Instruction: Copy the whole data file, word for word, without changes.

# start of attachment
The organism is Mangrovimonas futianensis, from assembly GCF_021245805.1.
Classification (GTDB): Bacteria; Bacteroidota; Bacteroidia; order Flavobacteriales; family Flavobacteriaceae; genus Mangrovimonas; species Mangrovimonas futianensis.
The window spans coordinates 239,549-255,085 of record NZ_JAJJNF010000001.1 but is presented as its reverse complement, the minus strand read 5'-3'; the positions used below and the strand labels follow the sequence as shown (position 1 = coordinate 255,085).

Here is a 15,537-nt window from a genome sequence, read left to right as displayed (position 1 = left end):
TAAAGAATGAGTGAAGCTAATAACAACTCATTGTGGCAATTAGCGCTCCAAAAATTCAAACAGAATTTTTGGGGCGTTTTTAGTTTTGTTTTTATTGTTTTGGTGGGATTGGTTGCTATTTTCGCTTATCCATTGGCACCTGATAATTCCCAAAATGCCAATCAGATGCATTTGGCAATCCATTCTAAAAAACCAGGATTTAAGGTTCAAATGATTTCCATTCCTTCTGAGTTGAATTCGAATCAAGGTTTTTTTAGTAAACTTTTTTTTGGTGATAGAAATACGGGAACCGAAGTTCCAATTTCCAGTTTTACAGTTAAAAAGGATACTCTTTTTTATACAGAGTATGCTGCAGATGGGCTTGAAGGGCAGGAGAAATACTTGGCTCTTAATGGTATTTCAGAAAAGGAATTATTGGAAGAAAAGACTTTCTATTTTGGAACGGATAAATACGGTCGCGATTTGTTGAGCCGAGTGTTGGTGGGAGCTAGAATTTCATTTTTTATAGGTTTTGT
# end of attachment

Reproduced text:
The organism is Mangrovimonas futianensis, from assembly GCF_021245805.1.
Classification (GTDB): Bacteria; Bacteroidota; Bacteroidia; order Flavobacteriales; family Flavobacteriaceae; genus Mangrovimonas; species Mangrovimonas futianensis.
The window spans coordinates 239,549-255,085 of record NZ_JAJJNF010000001.1 but is presented as its reverse complement, the minus strand read 5'-3'; the positions used below and the strand labels follow the sequence as shown (position 1 = coordinate 255,085).

Here is a 15,537-nt window from a genome sequence, read left to right as displayed (position 1 = left end):
TAAAGAATGAGTGAAGCTAATAACAACTCATTGTGGCAATTAGCGCTCCAAAAATTCAAACAGAATTTTTGGGGCGTTTTTAGTTTTGTTTTTATTGTTTTGGTGGGATTGGTTGCTATTTTCGCTTATCCATTGGCACCTGATAATTCCCAAAATGCCAATCAGATGCATTTGGCAATCCATTCTAAAAAACCAGGATTTAAGGTTCAAATGATTTCCATTCCTTCTGAGTTGAATTCGAATCAAGGTTTTTTTAGTAAACTTTTTTTTGGTGATAGAAATACGGGAACCGAAGTTCCAATTTCCAGTTTTACAGTTAAAAAGGATACTCTTTTTTATACAGAGTATGCTGCAGATGGGCTTGAAGGGCAGGAGAAATACTTGGCTCTTAATGGTATTTCAGAAAAGGAATTATTGGAAGAAAAGACTTTCTATTTTGGAACGGATAAATACGGTCGCGATTTGTTGAGCCGAGTGTTGGTGGGAGCTAGAATTTCATTTTTTATAGGTTTTGT